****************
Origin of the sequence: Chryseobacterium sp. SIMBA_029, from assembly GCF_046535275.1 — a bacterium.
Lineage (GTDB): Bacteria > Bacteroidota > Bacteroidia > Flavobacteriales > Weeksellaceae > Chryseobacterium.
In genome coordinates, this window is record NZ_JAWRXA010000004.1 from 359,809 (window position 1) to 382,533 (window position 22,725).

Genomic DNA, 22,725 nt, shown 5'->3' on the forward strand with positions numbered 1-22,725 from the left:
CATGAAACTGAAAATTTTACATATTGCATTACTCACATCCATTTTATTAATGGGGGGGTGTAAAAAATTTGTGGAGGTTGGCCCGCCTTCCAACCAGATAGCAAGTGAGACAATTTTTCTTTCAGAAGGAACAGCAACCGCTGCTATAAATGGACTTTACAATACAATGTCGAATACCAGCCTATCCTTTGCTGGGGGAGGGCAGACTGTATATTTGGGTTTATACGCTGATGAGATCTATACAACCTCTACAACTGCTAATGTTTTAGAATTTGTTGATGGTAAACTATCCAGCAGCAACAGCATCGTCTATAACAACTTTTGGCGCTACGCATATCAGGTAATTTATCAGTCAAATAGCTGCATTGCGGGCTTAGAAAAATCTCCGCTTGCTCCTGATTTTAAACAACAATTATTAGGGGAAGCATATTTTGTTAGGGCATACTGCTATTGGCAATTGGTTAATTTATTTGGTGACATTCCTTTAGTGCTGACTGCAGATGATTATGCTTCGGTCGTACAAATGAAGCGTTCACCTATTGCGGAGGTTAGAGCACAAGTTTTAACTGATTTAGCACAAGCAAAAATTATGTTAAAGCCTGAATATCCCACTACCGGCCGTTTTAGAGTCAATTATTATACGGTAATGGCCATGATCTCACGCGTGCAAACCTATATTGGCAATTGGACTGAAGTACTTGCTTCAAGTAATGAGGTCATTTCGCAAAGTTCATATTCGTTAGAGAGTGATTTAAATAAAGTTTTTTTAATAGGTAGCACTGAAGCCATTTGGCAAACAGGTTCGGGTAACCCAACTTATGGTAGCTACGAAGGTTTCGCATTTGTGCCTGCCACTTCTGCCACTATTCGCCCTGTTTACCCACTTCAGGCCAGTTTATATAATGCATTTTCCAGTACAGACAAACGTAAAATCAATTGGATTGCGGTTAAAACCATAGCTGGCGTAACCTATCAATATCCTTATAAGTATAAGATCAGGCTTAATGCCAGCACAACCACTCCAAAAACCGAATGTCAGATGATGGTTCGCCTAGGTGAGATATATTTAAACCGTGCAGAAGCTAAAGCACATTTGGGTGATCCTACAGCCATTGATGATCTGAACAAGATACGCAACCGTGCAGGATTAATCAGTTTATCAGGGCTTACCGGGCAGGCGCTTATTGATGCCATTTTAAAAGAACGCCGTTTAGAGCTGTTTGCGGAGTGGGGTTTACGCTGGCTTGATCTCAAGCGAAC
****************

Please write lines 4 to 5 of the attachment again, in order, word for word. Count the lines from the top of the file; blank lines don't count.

Genomic DNA, 22,725 nt, shown 5'->3' on the forward strand with positions numbered 1-22,725 from the left:
CATGAAACTGAAAATTTTACATATTGCATTACTCACATCCATTTTATTAATGGGGGGGTGTAAAAAATTTGTGGAGGTTGGCCCGCCTTCCAACCAGATAGCAAGTGAGACAATTTTTCTTTCAGAAGGAACAGCAACCGCTGCTATAAATGGACTTTACAATACAATGTCGAATACCAGCCTATCCTTTGCTGGGGGAGGGCAGACTGTATATTTGGGTTTATACGCTGATGAGATCTATACAACCTCTACAACTGCTAATGTTTTAGAATTTGTTGATGGTAAACTATCCAGCAGCAACAGCATCGTCTATAACAACTTTTGGCGCTACGCATATCAGGTAATTTATCAGTCAAATAGCTGCATTGCGGGCTTAGAAAAATCTCCGCTTGCTCCTGATTTTAAACAACAATTATTAGGGGAAGCATATTTTGTTAGGGCATACTGCTATTGGCAATTGGTTAATTTATTTGGTGACATTCCTTTAGTGCTGACTGCAGATGATTATGCTTCGGTCGTACAAATGAAGCGTTCACCTATTGCGGAGGTTAGAGCACAAGTTTTAACTGATTTAGCACAAGCAAAAATTATGTTAAAGCCTGAATATCCCACTACCGGCCGTTTTAGAGTCAATTATTATACGGTAATGGCCATGATCTCACGCGTGCAAACCTATATTGGCAATTGGACTGAAGTACTTGCTTCAAGTAATGAGGTCATTTCGCAAAGTTCATATTCGTTAGAGAGTGATTTAAATAAAGTTTTTTTAATAGGTAGCACTGAAGCCATTTGGCAAACAGGTTCGGGTAACCCAACTTATGGTAGCTACGAAGGTTTCGCATTTGTGCCTGCCACTTCTGCCACTATTCGCCCTGTTTACCCACTTCAGGCCAGTTTATATAATGCATTTTCCAGTACAGACAAACGTAAAATCAATTGGATTGCGGTTAAAACCATAGCTGGCGTAACCTATCAATATCCTTATAAGTATAAGATCAGGCTTAATGCCAGCACAACCACTCCAAAAACCGAATGTCAGATGATGGTTCGCCTAGGTGAGATATATTTAAACCGTGCAGAAGCTAAAGCACATTTGGGTGATCCTACAGCCATTGATGATCTGAACAAGATACGCAACCGTGCAGGATTAATCAGTTTATCAGGGCTTACCGGGCAGGCGCTTATTGATGCCATTTTAAAAGAACGCCGTTTAGAGCTGTTTGCGGAGTGGGGTTTACGCTGGCTTGATCTCAAGCGAAC